Best Tablets for College Students

by Reads (233,375)

Not too long ago, students wanted a laptop to do their homework on. Then tablets came along, and now an iPad is just as likely to be on their list of school supplies.

Laptops certainly still have a place, but tablets have found a market among people who like their very small and light designs, long battery lives, and simplicity. Those still trying to make up their minds should start by reading College Students Should Buy Tablets Instead of Laptops.

For parents and students trying to decide on the best tablet option, the editors of TabletPCReview have put together a list of recommendations. Combined with the right software and accessories, these can earn a place in almost any backpack.

Stand-Alone Tablets

Some of the tablets on the market today are capable of being a student’s only computer. These are more portable than any laptop, while offering much of the same functionality, from word processing to running educational apps.

Microsoft Surface Pro 3#1 Microsoft Surface Pro 3

The Microsoft Surface Pro 3 is the flagship device running Windows 8.1. It has a 12-inch screen and comes with a stylus that is especially handy when running OneNote. An external keyboard is recommended for taking non-handwritten notes.

While Windows 8.1 has drawn complaints from some users, it is well suited for running touchscreen-based devices like this one.

Most students would be satisfied with the $799 version with an Intel Core i3 processor with 64GB of storage capacity, but there are are also more expensive  versions with i5 and i7 chips and more storage.

Read the Microsoft Surface Pro 3 Review

Apple iPad Air#2 Apple iPad Air

The iPad is responsible for creating the tablet market we know today, and it is the best-selling option. The most recent full-size version has a 10.1-inch display, 1.3GHz 64-bit dual-core processor, front- and rear-facing cameras, and either 16GB, 32GB, 64GB, or 128GB of storage capacity, depending on price.

The release of Microsoft Office for iPad was a paradigm shift for iOS tablets. With this productivity suite, users can work with Word, Excel, and PowerPoint files, and take classnotes with OneNote.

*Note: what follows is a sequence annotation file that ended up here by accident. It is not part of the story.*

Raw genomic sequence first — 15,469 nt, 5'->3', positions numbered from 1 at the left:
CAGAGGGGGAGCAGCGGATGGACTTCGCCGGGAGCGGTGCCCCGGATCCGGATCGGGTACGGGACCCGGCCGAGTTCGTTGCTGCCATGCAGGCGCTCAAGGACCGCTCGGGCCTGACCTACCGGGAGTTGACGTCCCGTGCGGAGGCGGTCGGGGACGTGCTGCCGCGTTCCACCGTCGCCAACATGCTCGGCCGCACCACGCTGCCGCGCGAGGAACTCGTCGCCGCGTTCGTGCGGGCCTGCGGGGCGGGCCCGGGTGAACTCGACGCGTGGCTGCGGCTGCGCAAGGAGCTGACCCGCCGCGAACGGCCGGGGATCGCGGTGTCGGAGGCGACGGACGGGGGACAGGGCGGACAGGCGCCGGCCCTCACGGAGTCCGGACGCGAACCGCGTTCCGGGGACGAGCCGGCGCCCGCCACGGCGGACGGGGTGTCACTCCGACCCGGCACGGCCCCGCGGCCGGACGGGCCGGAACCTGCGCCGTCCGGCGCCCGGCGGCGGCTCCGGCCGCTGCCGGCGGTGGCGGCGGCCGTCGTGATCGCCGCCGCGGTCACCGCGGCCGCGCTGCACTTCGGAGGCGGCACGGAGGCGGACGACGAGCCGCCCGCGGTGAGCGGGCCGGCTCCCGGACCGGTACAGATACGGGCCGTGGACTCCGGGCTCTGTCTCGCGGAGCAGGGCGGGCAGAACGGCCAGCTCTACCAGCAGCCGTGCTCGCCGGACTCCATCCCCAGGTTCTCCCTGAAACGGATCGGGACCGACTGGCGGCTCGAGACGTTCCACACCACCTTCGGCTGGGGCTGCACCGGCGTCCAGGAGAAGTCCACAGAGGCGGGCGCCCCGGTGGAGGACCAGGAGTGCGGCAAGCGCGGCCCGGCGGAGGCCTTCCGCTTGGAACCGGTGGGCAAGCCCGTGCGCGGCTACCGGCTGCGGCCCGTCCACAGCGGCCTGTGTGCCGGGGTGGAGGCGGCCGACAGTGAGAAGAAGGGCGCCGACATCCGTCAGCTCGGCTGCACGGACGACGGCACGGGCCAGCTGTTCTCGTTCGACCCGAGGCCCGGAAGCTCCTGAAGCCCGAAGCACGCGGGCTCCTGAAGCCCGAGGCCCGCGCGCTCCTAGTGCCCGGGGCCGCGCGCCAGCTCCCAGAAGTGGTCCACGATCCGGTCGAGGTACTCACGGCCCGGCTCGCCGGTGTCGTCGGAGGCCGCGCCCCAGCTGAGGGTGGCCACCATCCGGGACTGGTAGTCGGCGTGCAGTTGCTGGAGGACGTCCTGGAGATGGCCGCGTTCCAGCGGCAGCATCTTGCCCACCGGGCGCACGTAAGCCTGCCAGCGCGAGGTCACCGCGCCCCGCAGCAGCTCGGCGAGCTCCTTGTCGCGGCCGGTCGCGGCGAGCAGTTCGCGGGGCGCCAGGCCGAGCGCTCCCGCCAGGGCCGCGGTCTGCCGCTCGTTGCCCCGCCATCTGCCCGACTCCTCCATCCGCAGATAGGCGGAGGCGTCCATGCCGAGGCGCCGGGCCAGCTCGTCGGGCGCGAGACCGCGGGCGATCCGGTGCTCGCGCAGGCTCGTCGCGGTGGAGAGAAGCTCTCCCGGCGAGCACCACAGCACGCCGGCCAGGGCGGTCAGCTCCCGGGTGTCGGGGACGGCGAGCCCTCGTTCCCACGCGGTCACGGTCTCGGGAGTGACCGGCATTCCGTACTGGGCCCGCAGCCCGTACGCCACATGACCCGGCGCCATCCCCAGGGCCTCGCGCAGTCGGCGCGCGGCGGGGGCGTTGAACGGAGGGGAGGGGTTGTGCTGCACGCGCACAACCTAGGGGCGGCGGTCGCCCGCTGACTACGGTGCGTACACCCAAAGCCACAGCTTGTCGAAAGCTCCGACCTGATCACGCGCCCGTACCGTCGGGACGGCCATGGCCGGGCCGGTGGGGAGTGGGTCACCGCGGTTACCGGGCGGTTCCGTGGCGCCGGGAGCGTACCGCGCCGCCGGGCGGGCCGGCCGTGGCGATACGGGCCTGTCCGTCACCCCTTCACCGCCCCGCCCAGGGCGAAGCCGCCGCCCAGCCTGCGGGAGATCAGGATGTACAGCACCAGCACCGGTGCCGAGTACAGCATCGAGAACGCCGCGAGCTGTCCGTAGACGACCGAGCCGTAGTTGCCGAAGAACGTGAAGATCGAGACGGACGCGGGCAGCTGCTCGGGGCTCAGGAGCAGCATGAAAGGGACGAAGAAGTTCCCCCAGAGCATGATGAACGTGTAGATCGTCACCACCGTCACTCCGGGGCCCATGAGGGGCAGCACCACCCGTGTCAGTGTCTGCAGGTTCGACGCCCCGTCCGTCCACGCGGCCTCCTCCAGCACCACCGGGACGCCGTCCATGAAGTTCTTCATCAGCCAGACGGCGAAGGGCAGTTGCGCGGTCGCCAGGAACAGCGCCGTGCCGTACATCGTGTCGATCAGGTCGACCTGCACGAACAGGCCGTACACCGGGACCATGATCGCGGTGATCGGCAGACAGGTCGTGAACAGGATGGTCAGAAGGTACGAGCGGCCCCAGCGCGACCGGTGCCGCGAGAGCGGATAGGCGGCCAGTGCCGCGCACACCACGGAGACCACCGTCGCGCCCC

There are hundreds of thousands of iOS apps available, in a wide variety of categories, from ebooks to games. In addition, there is a section of Apple’s book store dedicated to textbooks that have been enhanced with video and other multimedia content.

There is a thriving market for add-on keyboards for the iPad Air, and those looking to take handwritten notes should consider the AluPen Digital from Just Mobile.

Read the Apple iPad Air Review

Second-Computer Tablets

Many of the most popular tablets are ones that, while very useful, are best used in combination with another computer, like a desktop PC. The tablets are good for taking notes in class, serving as electronic textbooks, or keeping the user entertained, but might not be able to do everything a student requires.

Samsung Galaxy Note Pro 12.2#1 Samsung Galaxy Note Pro 12.2

Samsung is the world’s largest smartphone maker, and it makes some of the best Android tablets, too. This includes the Galaxy Tab Pro 12.2, which includes a stylus and a suite of apps that take advantage of it, like one for taking handwritten notes.

With its 12.2-inch screen, this device is almost capable of acting as someone’s sole computer — only the lack of  an official version of Microsoft Office is holding it back. Still, there are a number of third-party apps that can do most of the same functions.

A version of this device can connect to Verizon’s 4G LTE network, but there’s also others that just use Wi-Fi.

Read the Samsung Galaxy Note Pro 12.2 Review

Asus VivoTab Note 82. Asus VivoTab Note 8

Asus created this model specifically for people to take handwritten notes on it.  It comes with a stylus, and can run Microsoft OneNote and the full range of other applications that support Windows 8.1, including all the Office suite.

As an 8-inch model, it’s not suited to being someone’s sole computer, but it’s small enough, and inexpensive enough, to be a good option as a second computer.

Read the Asus VivoTab Note 8 Review

Asus MeMO Pad 7 (2014)#3 Asus MeMO Pad 7 (2014)

Those looking for a very inexpensive and highly portable computer for light use should consider the latest version of the MeMO Pad 7 from Asus.

It runs Android 4.4 KitKat on a 1.33 GHz quad-core Intel Atom processor which gives it far better performance than one would expect from a $149 computer. Its 16GB of internal storage can be increased by up to 64GB with a microSD card. The tablet has a 7-inch  display.

Google offers textbooks for every Android tablet on its ebook store, and when it’s time to take a study break, Google Play offers movies, ebooks, and music, as well as all types of software.

Read the Asus MeMO Pad 7 (2014) Review

Apple iPad mini4. Apple iPad mini

The original iPad mini isn’t Apple’s newest mid-size tablet, but at $300 it is the most affordable. This makes it more appealing to those who are just looking for a device to be an ebook reader that can also access the Web, email, and social network apps.

The tablet has a 7.9-inch, 1024 x 760 screen. It uses an older Apple A5 processor, but is still capable of handling the latest version of Apple’s operating system, iOS 7. It has front- and rear-facing cameras but no memory card slot.

It connects to iTunes and the App Store for movies, music, and software of all kinds.

The first-gen iPad mini is available in only one configuration, with 16GB of built-in storage.

Read the Apple iPad mini Review.

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